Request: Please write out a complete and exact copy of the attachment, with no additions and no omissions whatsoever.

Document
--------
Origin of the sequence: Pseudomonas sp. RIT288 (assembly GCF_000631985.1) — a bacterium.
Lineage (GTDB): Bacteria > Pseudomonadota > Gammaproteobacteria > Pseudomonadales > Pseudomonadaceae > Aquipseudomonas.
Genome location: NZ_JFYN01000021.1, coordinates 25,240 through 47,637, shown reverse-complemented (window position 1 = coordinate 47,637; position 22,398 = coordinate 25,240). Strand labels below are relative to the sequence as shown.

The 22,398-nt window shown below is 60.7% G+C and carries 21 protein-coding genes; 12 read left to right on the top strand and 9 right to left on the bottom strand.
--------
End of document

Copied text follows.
Origin of the sequence: Pseudomonas sp. RIT288 (assembly GCF_000631985.1) — a bacterium.
Lineage (GTDB): Bacteria > Pseudomonadota > Gammaproteobacteria > Pseudomonadales > Pseudomonadaceae > Aquipseudomonas.
Genome location: NZ_JFYN01000021.1, coordinates 25,240 through 47,637, shown reverse-complemented (window position 1 = coordinate 47,637; position 22,398 = coordinate 25,240). Strand labels below are relative to the sequence as shown.

The 22,398-nt window shown below is 60.7% G+C and carries 21 protein-coding genes; 12 read left to right on the top strand and 9 right to left on the bottom strand.